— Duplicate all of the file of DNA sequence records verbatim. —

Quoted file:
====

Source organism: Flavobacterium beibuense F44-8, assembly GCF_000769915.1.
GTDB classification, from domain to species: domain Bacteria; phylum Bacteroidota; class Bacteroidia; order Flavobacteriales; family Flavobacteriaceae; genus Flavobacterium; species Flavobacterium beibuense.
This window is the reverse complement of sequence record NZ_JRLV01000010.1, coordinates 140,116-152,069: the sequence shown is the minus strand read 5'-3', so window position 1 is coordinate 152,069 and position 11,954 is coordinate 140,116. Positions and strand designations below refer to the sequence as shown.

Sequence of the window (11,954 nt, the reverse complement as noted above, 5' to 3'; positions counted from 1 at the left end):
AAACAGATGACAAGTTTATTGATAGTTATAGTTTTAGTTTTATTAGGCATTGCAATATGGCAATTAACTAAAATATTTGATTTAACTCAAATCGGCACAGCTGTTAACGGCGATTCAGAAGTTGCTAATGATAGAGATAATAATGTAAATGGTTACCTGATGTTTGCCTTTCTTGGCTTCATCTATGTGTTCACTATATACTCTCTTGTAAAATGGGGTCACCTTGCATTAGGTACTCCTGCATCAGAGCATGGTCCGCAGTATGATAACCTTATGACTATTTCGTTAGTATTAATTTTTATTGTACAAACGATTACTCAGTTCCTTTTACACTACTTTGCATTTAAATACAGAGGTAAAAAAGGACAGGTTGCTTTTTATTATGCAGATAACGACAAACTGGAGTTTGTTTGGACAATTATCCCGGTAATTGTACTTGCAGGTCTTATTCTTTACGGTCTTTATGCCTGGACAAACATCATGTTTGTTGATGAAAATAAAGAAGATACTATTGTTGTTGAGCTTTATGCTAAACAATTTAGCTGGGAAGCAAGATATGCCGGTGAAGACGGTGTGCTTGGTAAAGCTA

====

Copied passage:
Source organism: Flavobacterium beibuense F44-8, assembly GCF_000769915.1.
GTDB classification, from domain to species: domain Bacteria; phylum Bacteroidota; class Bacteroidia; order Flavobacteriales; family Flavobacteriaceae; genus Flavobacterium; species Flavobacterium beibuense.
This window is the reverse complement of sequence record NZ_JRLV01000010.1, coordinates 140,116-152,069: the sequence shown is the minus strand read 5'-3', so window position 1 is coordinate 152,069 and position 11,954 is coordinate 140,116. Positions and strand designations below refer to the sequence as shown.

Sequence of the window (11,954 nt, the reverse complement as noted above, 5' to 3'; positions counted from 1 at the left end):
AAACAGATGACAAGTTTATTGATAGTTATAGTTTTAGTTTTATTAGGCATTGCAATATGGCAATTAACTAAAATATTTGATTTAACTCAAATCGGCACAGCTGTTAACGGCGATTCAGAAGTTGCTAATGATAGAGATAATAATGTAAATGGTTACCTGATGTTTGCCTTTCTTGGCTTCATCTATGTGTTCACTATATACTCTCTTGTAAAATGGGGTCACCTTGCATTAGGTACTCCTGCATCAGAGCATGGTCCGCAGTATGATAACCTTATGACTATTTCGTTAGTATTAATTTTTATTGTACAAACGATTACTCAGTTCCTTTTACACTACTTTGCATTTAAATACAGAGGTAAAAAAGGACAGGTTGCTTTTTATTATGCAGATAACGACAAACTGGAGTTTGTTTGGACAATTATCCCGGTAATTGTACTTGCAGGTCTTATTCTTTACGGTCTTTATGCCTGGACAAACATCATGTTTGTTGATGAAAATAAAGAAGATACTATTGTTGTTGAGCTTTATGCTAAACAATTTAGCTGGGAAGCAAGATATGCCGGTGAAGACGGTGTGCTTGGTAAAGCTA